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Comment Re: Duh... (Score 1) 109

You missed part of my comment. the Kickstart funds are put in escrow, and a LOAN is issued to the inventor for tooling/production. IF the inventor manages to use that loan to ship product, the money comes out of escrow and pays off the loan, with any excess funds being given to the inventor. if the inventor FAILS to use his loaned funds wisely, and fucks off to ikea and buys an entire house worth of crap instead, he is expected to pay off the loan himself, and the money is returned from the escrow to the investors. clearly, there would need to be some careful setup to prevent screwing people who come up 5$ short of shipping their product, but its better than what we have.

Comment Re: Duh... (Score 5, Insightful) 109

Thats his point (i think) His ideal Kickstarter is more along the lines of "Hey, i've been tinkering in my garage for the past 5 years with my own money, and have finally proven that my idea is not only cool, but not actually impossible! I have a functioning prototype that does not explode 5 seconds into use, and am now kickstarting to bring it to manufacturing and retail."

At which point, millions of dollars are put into an escrow account by thousands of enthused people, and a loan for some amount less is issued to the inventor to actually produce the product. When units start shipping, the money from the escrow account is used to pay off the loan and any balloon expenses, with any extra going to the inventor.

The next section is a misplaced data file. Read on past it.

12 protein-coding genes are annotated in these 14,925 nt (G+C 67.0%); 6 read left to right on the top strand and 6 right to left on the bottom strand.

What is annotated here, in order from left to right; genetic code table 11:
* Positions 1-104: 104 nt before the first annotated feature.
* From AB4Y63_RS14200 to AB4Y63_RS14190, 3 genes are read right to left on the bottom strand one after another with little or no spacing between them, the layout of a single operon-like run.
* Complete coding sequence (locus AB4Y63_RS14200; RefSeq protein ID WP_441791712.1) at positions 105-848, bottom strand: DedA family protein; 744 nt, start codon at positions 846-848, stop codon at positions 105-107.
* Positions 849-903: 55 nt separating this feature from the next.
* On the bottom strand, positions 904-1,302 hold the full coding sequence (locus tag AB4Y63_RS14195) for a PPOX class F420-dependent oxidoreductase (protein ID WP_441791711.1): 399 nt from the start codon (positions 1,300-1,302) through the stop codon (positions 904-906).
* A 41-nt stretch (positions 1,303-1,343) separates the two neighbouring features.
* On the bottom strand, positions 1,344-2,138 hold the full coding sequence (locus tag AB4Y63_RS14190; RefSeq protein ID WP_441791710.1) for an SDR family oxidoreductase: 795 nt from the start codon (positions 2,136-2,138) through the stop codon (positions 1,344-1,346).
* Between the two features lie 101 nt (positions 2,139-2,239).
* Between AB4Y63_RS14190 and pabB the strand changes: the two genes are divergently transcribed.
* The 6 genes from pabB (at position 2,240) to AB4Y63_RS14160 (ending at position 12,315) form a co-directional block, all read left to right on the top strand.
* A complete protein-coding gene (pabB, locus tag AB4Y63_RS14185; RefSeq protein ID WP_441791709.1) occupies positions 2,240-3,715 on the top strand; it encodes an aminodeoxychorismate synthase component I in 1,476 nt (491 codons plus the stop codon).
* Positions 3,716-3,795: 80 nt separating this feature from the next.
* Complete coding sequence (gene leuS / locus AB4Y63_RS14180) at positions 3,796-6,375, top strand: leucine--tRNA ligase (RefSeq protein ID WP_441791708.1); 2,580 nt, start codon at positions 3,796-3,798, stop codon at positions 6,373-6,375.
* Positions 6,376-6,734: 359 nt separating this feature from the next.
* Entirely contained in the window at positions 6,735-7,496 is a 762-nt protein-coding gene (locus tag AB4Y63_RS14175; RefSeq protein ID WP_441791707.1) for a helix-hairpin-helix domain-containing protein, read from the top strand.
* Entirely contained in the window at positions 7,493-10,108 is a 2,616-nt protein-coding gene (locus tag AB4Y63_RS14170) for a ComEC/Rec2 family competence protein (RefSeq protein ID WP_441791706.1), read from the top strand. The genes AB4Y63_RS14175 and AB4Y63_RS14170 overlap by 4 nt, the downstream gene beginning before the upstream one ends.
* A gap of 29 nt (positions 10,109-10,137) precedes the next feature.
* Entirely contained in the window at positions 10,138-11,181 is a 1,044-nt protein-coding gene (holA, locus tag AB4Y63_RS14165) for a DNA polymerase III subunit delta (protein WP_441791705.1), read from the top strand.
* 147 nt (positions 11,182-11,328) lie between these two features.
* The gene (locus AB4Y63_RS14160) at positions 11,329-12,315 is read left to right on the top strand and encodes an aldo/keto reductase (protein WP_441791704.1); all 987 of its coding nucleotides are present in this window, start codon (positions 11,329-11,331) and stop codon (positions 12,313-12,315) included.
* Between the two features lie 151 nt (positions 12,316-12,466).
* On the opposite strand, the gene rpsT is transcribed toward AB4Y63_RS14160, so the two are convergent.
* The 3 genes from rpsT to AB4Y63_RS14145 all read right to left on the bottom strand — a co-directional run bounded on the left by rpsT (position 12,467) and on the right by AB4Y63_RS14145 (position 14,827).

This would help filter out the people who use kickstarter in the "Hey, I have a neat idea, but i'm going to need about 500K to find out if its even physically possible." but say it in a way that insinuates that the 500K will bring it to your doorstep. Those projects belong on GoFundMe.

Comment Re:I wish (Score 1) 100

Exactly. The most important part of this article (in my mind) is this part.

have the potential to deliver the desired power thanks to a high energy density - a measure of energy stored for a given weight - that could be 10 times that of lithium-ion batteries and approach that of gasoline.

The fact that we've confirmed that this is even possible is incredible. And don't forget, in terms of existing IC engines, gasoline is only about 30% efficient at converting its stored energy into movement. We've built a few that can do 38%, but thats not even in commercially available stuff, just test bench machines. If we can get even to that, we're doing something amazing. If we're approaching the actual energy density of gasoline, not the power to the ground number, that is practically a holy grail of science.